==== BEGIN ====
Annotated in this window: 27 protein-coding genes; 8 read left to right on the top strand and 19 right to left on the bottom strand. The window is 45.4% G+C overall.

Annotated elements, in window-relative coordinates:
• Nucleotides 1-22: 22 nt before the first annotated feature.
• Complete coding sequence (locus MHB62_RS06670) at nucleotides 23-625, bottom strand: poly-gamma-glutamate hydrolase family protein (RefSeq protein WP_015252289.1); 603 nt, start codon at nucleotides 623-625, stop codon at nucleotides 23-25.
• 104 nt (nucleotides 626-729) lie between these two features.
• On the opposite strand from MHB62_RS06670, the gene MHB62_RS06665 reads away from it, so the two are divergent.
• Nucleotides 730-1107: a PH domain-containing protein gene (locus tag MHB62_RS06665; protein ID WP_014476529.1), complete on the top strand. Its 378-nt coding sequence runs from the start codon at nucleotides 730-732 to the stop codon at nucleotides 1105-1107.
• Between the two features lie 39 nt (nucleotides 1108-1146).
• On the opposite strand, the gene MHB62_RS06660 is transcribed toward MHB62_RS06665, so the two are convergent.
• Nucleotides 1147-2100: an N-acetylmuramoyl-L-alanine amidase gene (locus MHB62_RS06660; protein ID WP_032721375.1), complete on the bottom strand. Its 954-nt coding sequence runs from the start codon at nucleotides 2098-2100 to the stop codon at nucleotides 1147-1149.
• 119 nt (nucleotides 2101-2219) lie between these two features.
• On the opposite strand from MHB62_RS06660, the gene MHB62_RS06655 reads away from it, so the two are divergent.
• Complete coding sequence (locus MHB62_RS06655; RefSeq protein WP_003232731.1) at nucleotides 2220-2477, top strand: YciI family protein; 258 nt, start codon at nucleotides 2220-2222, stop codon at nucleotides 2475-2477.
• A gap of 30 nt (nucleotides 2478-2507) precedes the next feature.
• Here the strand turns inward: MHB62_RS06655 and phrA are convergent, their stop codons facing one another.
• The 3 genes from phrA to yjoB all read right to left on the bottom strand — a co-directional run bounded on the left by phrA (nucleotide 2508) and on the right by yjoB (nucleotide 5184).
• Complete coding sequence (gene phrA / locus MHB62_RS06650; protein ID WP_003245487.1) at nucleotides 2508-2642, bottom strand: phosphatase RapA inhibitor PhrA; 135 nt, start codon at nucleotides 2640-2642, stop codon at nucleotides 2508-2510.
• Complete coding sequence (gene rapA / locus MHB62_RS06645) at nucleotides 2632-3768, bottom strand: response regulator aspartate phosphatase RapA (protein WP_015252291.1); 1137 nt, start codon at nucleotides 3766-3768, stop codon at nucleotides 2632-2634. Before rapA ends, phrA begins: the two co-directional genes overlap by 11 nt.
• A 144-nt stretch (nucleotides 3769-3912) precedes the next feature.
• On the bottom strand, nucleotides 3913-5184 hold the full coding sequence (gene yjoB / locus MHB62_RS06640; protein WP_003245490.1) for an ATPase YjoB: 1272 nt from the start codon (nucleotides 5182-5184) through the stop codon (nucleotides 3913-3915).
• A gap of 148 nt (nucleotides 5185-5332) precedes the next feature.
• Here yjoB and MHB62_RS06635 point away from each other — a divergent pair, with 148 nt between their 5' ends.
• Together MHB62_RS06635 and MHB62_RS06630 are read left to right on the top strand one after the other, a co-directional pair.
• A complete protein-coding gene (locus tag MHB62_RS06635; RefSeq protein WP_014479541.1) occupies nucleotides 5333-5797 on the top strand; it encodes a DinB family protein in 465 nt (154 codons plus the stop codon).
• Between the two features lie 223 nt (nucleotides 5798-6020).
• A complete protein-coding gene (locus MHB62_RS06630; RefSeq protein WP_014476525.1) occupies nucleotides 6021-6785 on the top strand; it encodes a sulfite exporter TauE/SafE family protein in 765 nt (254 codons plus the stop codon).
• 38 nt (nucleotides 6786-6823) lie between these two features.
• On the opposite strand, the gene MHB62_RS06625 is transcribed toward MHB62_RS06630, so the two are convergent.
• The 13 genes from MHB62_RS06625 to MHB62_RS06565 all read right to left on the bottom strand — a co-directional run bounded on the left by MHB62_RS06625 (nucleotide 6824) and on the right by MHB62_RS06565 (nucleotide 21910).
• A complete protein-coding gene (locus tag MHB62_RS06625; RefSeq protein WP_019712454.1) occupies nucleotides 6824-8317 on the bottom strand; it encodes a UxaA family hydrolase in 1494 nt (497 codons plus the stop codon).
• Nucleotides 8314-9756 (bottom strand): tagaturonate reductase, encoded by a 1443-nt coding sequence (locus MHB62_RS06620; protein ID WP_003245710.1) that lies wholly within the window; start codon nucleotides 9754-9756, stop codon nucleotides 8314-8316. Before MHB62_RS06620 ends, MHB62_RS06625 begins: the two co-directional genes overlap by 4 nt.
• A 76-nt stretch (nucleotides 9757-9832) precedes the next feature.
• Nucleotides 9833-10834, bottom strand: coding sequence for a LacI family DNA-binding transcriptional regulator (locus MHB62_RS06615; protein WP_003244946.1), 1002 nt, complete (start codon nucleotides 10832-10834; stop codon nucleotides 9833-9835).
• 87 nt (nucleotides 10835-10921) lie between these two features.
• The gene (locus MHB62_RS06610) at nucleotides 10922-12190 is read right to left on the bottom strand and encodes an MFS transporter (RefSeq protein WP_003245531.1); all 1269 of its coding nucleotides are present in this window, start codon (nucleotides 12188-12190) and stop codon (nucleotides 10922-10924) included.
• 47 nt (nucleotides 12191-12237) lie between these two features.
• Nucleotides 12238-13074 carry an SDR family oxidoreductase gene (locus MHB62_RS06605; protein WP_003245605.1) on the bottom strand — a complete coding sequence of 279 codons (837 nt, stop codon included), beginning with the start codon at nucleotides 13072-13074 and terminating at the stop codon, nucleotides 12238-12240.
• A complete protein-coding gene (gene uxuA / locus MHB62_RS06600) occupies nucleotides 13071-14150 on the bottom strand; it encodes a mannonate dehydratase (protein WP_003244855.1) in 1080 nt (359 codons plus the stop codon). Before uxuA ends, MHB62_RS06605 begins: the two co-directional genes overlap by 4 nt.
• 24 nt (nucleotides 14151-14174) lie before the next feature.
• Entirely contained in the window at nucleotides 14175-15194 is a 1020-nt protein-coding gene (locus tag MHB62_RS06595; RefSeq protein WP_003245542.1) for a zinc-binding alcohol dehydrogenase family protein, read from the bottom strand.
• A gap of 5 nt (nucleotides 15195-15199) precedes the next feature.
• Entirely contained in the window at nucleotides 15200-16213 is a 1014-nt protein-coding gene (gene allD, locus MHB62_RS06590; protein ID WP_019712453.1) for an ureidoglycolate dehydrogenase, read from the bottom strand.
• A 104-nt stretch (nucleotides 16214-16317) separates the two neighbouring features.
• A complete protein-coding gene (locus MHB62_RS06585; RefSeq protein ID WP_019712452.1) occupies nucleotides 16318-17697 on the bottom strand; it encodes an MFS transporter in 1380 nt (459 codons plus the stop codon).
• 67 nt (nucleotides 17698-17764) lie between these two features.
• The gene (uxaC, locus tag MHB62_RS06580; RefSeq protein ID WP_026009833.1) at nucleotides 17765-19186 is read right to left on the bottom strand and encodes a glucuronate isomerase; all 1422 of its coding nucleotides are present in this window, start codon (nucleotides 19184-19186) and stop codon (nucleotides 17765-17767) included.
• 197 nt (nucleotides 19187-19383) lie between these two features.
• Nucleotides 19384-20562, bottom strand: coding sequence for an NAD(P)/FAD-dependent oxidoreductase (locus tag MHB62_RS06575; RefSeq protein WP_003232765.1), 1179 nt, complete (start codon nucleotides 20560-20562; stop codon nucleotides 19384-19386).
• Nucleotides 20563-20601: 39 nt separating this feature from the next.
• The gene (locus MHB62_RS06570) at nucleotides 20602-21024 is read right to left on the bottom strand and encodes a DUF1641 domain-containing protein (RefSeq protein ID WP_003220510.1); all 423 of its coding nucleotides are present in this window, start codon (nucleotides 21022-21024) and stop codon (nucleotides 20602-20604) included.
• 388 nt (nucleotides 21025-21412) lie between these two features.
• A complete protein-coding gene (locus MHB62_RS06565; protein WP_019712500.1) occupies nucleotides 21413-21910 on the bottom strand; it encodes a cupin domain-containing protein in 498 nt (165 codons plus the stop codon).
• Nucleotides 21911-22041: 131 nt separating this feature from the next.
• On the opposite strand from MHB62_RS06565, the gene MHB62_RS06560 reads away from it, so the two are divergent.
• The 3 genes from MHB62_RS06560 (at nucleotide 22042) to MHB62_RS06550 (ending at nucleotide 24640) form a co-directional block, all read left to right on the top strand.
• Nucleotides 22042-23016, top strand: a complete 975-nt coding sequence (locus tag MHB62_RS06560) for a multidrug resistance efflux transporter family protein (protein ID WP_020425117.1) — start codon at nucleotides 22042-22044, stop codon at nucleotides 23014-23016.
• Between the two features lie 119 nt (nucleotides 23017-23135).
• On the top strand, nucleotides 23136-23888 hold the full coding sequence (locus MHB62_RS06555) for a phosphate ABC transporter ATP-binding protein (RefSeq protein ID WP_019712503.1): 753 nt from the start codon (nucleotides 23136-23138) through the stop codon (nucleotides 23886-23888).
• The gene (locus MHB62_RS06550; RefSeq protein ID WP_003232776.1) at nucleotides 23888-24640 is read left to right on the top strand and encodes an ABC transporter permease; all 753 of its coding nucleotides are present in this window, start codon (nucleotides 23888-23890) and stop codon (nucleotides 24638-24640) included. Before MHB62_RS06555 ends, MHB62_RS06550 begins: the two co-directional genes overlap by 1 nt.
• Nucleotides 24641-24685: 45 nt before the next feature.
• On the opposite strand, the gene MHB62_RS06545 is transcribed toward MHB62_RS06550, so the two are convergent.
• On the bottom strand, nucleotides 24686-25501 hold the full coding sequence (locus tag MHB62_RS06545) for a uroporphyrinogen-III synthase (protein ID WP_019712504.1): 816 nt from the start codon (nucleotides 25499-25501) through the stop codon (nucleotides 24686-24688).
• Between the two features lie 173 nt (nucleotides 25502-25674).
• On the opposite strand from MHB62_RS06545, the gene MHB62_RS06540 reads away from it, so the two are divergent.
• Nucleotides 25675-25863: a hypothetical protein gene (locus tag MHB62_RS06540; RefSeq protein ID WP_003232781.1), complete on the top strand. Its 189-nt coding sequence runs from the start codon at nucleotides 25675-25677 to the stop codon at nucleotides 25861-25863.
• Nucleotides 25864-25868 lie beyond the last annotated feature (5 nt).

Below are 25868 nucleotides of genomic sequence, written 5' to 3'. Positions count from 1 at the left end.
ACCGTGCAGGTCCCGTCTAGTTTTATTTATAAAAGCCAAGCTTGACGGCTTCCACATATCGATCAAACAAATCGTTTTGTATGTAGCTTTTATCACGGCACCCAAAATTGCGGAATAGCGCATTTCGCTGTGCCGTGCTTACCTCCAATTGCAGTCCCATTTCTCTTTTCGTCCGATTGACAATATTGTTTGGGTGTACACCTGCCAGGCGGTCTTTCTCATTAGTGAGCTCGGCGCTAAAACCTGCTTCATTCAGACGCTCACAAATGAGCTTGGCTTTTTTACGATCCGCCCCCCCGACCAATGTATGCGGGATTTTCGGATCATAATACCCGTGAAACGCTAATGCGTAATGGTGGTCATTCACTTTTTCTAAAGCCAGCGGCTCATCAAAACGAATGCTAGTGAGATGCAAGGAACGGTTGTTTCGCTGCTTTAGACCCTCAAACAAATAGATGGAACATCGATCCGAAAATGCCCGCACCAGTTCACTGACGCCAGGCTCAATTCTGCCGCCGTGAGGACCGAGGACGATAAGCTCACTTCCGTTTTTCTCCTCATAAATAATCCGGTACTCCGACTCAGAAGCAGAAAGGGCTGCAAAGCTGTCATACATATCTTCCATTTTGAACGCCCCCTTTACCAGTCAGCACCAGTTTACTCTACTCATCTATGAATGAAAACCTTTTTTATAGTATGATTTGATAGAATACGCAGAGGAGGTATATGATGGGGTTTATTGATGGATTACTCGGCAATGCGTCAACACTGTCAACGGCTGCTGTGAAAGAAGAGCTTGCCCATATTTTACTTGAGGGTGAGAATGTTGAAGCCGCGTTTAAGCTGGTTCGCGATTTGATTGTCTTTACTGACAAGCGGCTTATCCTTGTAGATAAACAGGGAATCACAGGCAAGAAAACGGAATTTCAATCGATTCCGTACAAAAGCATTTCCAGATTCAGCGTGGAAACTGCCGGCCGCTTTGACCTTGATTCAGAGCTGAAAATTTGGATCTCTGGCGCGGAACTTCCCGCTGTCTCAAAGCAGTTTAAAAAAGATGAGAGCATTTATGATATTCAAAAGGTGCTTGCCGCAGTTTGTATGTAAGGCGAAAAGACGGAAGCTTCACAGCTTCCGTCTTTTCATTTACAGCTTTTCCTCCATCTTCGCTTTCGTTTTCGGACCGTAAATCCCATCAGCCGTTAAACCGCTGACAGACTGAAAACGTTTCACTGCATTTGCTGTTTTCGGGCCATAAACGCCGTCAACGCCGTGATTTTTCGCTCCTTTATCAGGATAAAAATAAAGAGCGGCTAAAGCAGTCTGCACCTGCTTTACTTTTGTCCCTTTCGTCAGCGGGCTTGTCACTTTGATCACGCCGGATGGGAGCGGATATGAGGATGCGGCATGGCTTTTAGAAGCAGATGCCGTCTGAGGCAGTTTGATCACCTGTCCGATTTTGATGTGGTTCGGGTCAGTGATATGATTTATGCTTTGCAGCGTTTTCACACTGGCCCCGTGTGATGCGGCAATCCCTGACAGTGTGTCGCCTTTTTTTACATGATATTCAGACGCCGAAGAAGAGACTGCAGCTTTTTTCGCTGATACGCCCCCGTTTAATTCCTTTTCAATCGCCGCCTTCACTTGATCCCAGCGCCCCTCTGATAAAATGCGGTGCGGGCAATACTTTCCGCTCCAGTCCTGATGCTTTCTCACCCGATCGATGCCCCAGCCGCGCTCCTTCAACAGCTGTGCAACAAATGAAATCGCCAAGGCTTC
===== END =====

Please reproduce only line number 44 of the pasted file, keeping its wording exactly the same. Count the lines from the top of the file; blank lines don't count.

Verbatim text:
• A complete protein-coding gene (locus MHB62_RS06585; RefSeq protein ID WP_019712452.1) occupies nucleotides 16318-17697 on the bottom strand; it encodes an MFS transporter in 1380 nt (459 codons plus the stop codon).